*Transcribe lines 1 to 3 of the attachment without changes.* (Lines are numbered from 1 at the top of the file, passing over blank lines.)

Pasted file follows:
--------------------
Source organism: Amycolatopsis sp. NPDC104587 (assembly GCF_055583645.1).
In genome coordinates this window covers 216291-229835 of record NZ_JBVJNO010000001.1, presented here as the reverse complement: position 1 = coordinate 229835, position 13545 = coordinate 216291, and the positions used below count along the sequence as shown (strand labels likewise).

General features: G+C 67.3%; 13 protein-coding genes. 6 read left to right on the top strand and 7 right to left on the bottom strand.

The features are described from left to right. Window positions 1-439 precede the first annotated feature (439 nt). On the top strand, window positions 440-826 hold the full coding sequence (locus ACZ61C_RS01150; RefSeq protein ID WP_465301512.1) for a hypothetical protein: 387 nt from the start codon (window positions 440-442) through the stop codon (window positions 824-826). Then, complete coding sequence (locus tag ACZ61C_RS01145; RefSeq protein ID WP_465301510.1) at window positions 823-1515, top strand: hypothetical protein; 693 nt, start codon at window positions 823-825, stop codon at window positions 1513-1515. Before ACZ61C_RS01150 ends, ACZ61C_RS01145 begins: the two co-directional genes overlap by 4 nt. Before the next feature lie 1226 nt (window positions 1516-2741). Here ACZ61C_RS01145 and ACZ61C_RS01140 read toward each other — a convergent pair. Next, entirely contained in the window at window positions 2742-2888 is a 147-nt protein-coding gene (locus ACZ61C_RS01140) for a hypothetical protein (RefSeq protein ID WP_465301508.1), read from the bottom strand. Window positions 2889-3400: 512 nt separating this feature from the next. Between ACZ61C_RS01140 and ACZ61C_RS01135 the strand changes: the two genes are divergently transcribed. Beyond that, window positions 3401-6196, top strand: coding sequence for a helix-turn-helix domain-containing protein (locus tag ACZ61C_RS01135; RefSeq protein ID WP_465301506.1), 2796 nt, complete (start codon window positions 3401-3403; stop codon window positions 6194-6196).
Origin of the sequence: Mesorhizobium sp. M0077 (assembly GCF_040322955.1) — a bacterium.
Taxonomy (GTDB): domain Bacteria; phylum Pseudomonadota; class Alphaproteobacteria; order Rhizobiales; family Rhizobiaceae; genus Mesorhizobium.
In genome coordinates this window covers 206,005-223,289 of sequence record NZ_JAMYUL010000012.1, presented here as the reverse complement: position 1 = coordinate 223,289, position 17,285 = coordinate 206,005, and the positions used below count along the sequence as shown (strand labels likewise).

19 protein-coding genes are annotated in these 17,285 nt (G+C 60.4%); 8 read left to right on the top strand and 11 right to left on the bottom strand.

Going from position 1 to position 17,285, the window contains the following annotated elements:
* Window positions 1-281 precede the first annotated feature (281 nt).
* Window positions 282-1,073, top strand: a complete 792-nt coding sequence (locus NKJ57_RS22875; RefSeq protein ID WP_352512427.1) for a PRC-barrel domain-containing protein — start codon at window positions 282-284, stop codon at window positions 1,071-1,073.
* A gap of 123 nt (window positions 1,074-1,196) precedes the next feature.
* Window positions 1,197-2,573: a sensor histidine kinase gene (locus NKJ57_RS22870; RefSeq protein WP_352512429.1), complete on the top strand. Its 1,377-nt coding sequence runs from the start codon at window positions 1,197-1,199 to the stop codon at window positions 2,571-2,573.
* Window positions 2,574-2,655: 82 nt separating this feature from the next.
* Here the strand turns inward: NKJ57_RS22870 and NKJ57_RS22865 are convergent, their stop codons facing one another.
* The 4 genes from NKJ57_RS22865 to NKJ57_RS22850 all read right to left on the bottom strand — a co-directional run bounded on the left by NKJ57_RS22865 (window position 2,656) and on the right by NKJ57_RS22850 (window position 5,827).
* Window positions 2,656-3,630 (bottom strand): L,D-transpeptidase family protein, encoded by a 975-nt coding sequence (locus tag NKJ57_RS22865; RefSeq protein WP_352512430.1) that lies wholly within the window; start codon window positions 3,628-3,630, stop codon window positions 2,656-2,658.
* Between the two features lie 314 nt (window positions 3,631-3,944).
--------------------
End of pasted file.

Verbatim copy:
Source organism: Amycolatopsis sp. NPDC104587 (assembly GCF_055583645.1).
In genome coordinates this window covers 216291-229835 of record NZ_JBVJNO010000001.1, presented here as the reverse complement: position 1 = coordinate 229835, position 13545 = coordinate 216291, and the positions used below count along the sequence as shown (strand labels likewise).

General features: G+C 67.3%; 13 protein-coding genes. 6 read left to right on the top strand and 7 right to left on the bottom strand.